The band uniform I showed you is worn by the members of the Black Dyke Band. Not only one of the oldest (160 years ca) brass band in the world but throughout that period also considered the best in the world. Throughout that entire period. 
Every single person that worn that uniform, throughout the years, has been a master bandsman that given their best for the band.
Being a member of the band requires total dedication; rehearsals two times a week and 5-10 concerts per month. Every single time they play they are expected to excel. And they all have other jobs - being part of Black Dyke is on their spare time.
I wouldn't dream of wearing that jacket. It would definitely be one of the highlights of my life if I could just try one on.
I still remember the first time I saw the band (and their uniforms) live. Amazing performance that changed my playing life for ever. What an amazing band! Those uniforms always make me think about what the band stands for.

The final picture is actually Arabic (or at least a dialect of it). It means "Nasare" and is used to mark Christian people and their houses, business, cars etc by IS in their current effort to exterminate Christians.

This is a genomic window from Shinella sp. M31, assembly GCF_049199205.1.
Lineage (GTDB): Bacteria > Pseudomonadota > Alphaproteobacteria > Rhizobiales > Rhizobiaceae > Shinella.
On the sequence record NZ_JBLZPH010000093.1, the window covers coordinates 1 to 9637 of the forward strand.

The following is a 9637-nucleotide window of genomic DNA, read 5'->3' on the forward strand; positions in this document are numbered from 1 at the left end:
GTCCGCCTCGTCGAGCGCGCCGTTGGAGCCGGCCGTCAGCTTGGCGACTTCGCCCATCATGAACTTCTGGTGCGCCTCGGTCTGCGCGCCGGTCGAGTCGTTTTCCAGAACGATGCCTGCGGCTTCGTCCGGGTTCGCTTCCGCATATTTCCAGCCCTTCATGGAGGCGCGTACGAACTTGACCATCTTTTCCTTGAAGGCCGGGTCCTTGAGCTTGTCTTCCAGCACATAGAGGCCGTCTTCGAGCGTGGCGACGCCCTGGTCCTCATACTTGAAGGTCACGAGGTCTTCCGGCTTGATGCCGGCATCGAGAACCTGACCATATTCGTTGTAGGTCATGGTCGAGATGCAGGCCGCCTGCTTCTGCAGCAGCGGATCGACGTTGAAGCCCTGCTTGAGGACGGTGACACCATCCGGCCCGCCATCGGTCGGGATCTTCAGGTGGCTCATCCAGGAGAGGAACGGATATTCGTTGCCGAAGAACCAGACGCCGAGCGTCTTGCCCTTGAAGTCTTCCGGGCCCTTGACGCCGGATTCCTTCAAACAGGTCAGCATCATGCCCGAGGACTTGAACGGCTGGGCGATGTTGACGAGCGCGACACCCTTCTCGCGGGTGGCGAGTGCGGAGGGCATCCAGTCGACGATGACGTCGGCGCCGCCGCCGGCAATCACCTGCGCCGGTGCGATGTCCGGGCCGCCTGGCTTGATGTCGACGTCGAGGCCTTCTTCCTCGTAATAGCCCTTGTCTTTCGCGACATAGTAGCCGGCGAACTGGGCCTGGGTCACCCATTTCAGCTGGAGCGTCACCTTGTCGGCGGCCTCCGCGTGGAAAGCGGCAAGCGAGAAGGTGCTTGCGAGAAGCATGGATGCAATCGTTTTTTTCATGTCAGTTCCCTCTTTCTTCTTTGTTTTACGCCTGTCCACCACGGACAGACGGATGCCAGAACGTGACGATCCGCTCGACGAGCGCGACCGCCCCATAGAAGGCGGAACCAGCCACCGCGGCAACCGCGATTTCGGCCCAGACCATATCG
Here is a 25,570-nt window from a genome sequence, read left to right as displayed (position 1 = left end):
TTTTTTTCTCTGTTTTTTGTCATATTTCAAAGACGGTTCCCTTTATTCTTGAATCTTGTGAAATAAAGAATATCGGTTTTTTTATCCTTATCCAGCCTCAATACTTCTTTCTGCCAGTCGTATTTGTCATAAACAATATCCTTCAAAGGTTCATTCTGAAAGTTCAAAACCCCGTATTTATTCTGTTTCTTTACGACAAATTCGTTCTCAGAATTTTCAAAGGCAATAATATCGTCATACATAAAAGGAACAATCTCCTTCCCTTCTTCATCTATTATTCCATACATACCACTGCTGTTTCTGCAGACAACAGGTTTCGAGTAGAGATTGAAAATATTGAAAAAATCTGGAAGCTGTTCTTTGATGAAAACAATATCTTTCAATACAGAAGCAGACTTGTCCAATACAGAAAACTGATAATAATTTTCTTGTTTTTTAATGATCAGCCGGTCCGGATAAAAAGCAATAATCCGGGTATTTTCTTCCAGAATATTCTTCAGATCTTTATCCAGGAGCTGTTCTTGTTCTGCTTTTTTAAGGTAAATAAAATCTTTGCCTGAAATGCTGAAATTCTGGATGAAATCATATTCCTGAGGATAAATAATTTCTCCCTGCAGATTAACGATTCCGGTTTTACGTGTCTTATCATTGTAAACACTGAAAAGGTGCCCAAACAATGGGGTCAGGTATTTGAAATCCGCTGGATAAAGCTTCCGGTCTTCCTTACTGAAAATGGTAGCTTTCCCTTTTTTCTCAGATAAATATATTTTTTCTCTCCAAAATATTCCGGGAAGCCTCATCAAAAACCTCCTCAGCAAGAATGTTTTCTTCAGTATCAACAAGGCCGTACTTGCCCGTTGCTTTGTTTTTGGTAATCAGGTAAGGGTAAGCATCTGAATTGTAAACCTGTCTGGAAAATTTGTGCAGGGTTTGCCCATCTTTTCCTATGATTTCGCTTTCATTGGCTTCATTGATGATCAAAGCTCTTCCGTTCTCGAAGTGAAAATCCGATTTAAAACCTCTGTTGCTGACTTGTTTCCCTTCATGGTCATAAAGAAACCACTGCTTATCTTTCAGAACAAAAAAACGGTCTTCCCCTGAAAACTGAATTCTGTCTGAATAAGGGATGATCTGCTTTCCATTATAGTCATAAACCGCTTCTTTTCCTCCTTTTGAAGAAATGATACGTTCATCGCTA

Basically, for things and people branded with this the sign laws doesn't apply. Its allowed to abuse, destroy, rape and even kill such people and property without getting punished. 
We have seen horrible scenes of beheaded humans, even children and total destructions of home. People fleeing for their lives.
If you remember the David star that Nazis put on Jews during the 1930-1940-ies you're not far off from what this symbol means to Christians in Iraq today. 

I wear this symbol as my Twitter and Facebook avatars right now. To show some kind of small support and participation. To spread the information about these horrors. To remind myself that not everyone that believes what I believe can do that unpunished.  But I can. And that's a privilege. 

Value words

Every single company I have worked for have had value words. Big, bold words that encourage us. "Honesty, Boldness, Trust, Freedom, Team spirit, Modesty""Powerful, humane and professional" and "Fighting spirit, Happiness and transparency"
My clumsy translations to English is some cases. 

All of those are great. Inspiring. Lifts my spirit. 
But they don't mean anything without the story. Tell me the story behind them. Write them in my heart so to speak.

How is this lived out in your company? Tell me the story behind Fighting Spirit. When did someone last exhibit transparency? What happened? Why did you put it in there in the first place?

The true value of our value words, symbols and yes, even uniforms, are only revealed to sharing. Sharing moments, stories, history. 

Then these symbols mean something. Be filled with value and we can proudly stand up for them. Until then it's just empty words. Dead fabric. Unreadable symbols. 

Don't only have value words. Fill the words with value. Fill them with your stories. And then they will truly become valuable words and not only value words. 
PS
Thank you to Torbjörn Gyllebring who first put me onto this idea a year ago ca.


Published by Marcus Hammarberg on Last updated